New Public Works garage opens, prepares for winter

By Denise Coffey - Staff Writer
Woodstock - posted Mon., Nov. 21, 2011
Woodstock's new 15,000-square-foot salt shed. Photos by D. Coffey.
Woodstock's new 15,000-square-foot salt shed. Photos by D. Coffey.

Woodstock threw open the doors to its new Public Works garage on Nov. 19. After seven years of planning, design and construction, the $2.9 million building boasts 15 bays, a new salt shed, and a new fuel depot with a monitoring system, capable of servicing the entire fleet of town vehicles, plows, school buses, fire trucks and ambulances.

According to David Hosmer, a member of the Woodstock Finance Committee and the Highway Study Group, the catalyst for the new facility was the old salt shed. For years, salt and sand were mixed outside and the salt leached into the ground, contaminating the wells of a neighboring farm. The town was mandated by the state to build a new salt shed.

The project was driven by the Connecticut Department of Environmental Protection, according to Public Works Director John Navarro. The salt shed was the first structure built. It has paved floors and is spacious enough for about a year's supply of salt and sand storage. Plows can drive through one door, get loaded up, and drive out another door.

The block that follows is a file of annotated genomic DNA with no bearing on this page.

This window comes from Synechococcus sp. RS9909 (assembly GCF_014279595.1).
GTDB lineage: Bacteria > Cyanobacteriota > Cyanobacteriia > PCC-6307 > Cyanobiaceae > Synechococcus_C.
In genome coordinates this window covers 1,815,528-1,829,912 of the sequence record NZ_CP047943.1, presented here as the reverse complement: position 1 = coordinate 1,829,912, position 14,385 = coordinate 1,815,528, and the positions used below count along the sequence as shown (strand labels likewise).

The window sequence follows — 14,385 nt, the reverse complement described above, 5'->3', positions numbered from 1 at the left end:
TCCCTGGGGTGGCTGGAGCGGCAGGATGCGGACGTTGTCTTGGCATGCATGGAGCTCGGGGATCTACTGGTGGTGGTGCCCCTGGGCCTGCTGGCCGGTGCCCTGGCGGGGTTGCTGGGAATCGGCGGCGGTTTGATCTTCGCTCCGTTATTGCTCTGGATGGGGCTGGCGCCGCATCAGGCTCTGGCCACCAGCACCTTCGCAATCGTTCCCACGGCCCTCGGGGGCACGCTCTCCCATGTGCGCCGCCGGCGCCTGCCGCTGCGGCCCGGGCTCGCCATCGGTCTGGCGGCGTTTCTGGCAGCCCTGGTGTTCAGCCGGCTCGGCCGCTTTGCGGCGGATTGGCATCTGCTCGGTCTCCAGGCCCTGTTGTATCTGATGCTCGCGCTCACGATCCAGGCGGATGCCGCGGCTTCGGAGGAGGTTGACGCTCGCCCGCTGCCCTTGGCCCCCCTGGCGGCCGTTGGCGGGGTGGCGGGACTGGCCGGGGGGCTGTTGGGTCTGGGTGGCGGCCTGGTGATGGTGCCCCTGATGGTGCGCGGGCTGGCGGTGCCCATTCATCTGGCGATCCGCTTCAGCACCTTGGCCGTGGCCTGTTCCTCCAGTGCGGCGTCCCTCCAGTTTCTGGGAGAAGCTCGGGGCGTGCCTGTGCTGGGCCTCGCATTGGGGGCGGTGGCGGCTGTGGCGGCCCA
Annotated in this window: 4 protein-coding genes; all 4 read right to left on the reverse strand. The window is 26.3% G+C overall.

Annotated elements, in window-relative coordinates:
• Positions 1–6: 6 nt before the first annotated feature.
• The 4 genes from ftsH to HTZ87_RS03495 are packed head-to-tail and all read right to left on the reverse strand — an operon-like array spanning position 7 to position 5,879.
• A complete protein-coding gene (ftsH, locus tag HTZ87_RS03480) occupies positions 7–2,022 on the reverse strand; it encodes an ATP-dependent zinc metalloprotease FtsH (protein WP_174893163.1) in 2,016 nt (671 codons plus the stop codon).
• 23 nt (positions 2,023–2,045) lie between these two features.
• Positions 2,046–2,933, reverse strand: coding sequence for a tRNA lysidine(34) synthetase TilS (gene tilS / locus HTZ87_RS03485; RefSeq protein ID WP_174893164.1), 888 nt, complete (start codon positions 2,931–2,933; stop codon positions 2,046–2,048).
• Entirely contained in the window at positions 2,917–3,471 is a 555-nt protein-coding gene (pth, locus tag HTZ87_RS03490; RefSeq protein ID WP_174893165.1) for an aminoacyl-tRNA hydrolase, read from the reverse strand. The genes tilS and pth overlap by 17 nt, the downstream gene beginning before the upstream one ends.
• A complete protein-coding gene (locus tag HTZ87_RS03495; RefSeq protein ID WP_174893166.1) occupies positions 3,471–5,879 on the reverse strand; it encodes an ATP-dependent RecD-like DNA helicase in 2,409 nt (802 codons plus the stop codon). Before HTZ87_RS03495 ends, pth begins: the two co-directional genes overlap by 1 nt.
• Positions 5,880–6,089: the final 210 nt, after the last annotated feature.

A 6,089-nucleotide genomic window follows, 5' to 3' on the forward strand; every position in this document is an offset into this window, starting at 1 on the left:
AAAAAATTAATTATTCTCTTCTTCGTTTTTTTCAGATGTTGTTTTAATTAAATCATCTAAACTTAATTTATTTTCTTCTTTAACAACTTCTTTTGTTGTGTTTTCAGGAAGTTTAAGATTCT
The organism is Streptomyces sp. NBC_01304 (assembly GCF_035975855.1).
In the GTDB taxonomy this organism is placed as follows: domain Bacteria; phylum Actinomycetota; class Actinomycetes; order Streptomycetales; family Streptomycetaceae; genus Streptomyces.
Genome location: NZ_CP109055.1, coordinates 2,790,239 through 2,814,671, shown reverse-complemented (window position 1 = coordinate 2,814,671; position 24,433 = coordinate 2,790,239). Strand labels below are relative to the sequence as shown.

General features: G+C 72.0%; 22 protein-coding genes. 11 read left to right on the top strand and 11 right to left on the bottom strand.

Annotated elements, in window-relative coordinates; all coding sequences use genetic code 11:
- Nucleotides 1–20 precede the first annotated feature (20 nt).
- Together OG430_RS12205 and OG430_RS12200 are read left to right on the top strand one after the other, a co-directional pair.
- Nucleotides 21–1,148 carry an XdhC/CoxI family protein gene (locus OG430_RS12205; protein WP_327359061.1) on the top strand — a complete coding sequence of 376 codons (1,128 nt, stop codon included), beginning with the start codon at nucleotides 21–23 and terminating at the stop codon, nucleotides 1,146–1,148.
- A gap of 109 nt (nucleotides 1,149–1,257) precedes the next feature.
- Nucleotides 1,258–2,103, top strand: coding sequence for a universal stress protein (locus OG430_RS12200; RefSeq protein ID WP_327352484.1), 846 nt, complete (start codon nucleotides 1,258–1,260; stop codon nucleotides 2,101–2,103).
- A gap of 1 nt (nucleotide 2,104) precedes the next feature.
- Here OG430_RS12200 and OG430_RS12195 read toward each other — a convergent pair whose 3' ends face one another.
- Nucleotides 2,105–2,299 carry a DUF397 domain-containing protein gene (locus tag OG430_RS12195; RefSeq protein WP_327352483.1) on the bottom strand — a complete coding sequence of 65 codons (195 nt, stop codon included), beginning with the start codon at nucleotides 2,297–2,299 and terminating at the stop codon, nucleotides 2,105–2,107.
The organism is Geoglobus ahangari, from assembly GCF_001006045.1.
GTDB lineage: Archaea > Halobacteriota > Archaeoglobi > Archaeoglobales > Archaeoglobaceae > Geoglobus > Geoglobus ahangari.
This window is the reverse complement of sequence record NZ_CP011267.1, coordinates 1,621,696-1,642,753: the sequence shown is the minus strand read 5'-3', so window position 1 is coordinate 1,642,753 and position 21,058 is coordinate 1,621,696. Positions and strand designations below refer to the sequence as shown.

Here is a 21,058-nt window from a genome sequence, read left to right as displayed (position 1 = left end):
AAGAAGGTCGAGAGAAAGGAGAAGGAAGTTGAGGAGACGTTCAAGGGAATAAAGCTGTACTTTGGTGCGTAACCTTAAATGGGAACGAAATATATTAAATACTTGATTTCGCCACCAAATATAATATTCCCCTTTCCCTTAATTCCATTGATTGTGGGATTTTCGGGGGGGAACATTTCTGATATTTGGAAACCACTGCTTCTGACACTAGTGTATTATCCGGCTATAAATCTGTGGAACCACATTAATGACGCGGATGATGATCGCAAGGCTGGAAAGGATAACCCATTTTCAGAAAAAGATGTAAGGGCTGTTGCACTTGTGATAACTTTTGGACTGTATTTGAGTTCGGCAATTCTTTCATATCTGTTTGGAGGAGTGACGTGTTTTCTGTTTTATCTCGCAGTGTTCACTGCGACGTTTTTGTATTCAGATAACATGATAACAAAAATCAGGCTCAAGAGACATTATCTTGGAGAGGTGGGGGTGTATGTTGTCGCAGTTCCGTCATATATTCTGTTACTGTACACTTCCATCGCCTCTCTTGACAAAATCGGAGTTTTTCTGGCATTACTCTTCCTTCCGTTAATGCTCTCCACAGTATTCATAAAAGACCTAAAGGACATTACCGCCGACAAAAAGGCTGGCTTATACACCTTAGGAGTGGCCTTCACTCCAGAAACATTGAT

The facility sits on a landfill site that was capped. The garage grew from four bays to 15. The present structure boasts radiant floor heating powered by two propane-fired boilers. A 9-kilowatt solar array behind the fuel depot will offset the electrical costs, said Navarro. Induction lighting and an outdoor wood-fired boiler with 40 cords of wood already on site will help Woodstock operate leaner, he said.

On top of that, the facility has a 50,000-watt generator so that it can serve as an emergency facility in the event of a disaster.

Delpha Very was Woodstock's first selectman in 2003. “We knew we had to address the environmental concerns,” she said. In order to prevent future salt contamination, the back lot was paved, and a storm water plan was drawn up. A fore bay and retention pond were designed and built to keep potential pollutants from the groundwater. The fore bay has a concrete bottom that enables crews to remove sediment after it settles. The retention pond releases the water back slowly into the environment.

Ten monitor wells have been dug on the site, and testing will be conducted regularly to make sure the town stays in compliance with DEEP regulations. “It's all about compliance,” Very said.

The facility also has a 3,000-gallon storage tank for non-hazardous wastewater. Runoff from washing town vehicles will gather in the tank. During spring, summer and fall, the town plans to reuse the wastewater in the wash bays of the garage, according to Navarro. “It was a well-thought-out plan,” he said.

Two Small Town Economic Assistance Program grants helped Woodstock with the construction. The grants totaled $500,000. State Rep. Mike Alberts (R-Woodstock) and state Sen. Tony Guglielmo (R- Stafford Springs) helped spirit the grant through, according to Very.  Alberts called it a state-of-the-art facility that should serve the town for many decades to come.


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